While at our fifth sample site on our journey along the Grande Ronde River, we came across some interesting objects during our amphibian and reptile search. We first noticed half of a lower jaw bone which we identified as an elk, through the presence of a hole where a lower canine once appeared. When we continued up the canyon wall for our bird count, we discovered three more large bones, presumably from the same animal. Elk and other related species have several interesting morphological adaptations in their skeleton. Elk have an unguligrade posture in which they walk on the tips of their toes. Thus, elks and other ungulates have a single extended carpometacarpus for their forelimbs and tarsometatarsus in their hind limbs (whereas humans would have five separate metacarpals and metatarsals, respectively). Upon finding several of these pieces as well as two humerus and ulna bones along with a femur, rib, and scapula, we decided that the scattered animal remnants were worth further investigation.
Our initial questions pertained to the elk’s probable cause of death. All of the bones showed minimal wear and tear with no teeth marks. And many of the bones were scattered quite a distance away from each other. From our speculations, we determined that the elk’s likely cause of death was not due to predation, for the bones would have been much more cracked, damaged, and shown signs of biting if that were the case. We did not find a whole skeleton, however, so there may have been some chewed bones that we missed. The teeth on the lower mandible were all present, indicating that this individual was mature, and there was evidence of significant wear of these teeth which implied to us that this individual may have been older and more prone to mortality. Considering this evidence, we determined that the elk most likely died of natural causes and was then scavenged by other animals.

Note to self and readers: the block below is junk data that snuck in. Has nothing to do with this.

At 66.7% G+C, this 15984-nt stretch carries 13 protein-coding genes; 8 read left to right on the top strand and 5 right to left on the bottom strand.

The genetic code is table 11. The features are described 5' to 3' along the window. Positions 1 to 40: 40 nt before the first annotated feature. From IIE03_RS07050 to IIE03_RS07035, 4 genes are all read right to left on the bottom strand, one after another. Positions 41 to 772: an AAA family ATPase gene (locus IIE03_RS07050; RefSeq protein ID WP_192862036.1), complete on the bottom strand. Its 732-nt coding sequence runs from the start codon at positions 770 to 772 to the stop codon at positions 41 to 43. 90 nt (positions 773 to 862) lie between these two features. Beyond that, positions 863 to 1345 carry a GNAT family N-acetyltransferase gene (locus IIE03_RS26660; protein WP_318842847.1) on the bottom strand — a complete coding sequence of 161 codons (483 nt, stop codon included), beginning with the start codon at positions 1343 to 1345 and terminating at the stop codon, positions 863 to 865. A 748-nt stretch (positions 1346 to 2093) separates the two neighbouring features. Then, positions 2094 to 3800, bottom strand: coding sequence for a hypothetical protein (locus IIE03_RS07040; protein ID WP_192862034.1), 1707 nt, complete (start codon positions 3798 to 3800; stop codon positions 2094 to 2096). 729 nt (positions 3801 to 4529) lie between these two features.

Congruent with our theory of a natural death, the elk could have been migrating along the Grande Ronde River when it died. Elks venture down the canyon walls in search of warmer areas and food for the winter and then ascend once again in the spring and these bones may have been remnants from last winter. These bones were clean with minimal flesh present which makes sense if they had been exposed to the elements since last winter. There would have been plenty of time for them to be picked clean by natural weathering processes and by animals. This also supports our theory of a natural death, in that conditions are often harsh during the winter due to cold weather and scarcity of food, which ultimately results in higher rates of mortality.
We transported the bones and reconstructed the above skeleton at our campsite on the bank opposite to the Grossman Creek confluence with the Grande Ronde River (river mile 63). Reconstructing the skeleton gave us both a chance to put what we had learned in anatomy and mammology classes into practice, and even try our hand at forensic science! It proved to be a bit harder than we first envisioned, but in the end I think we figured it out. What do you think?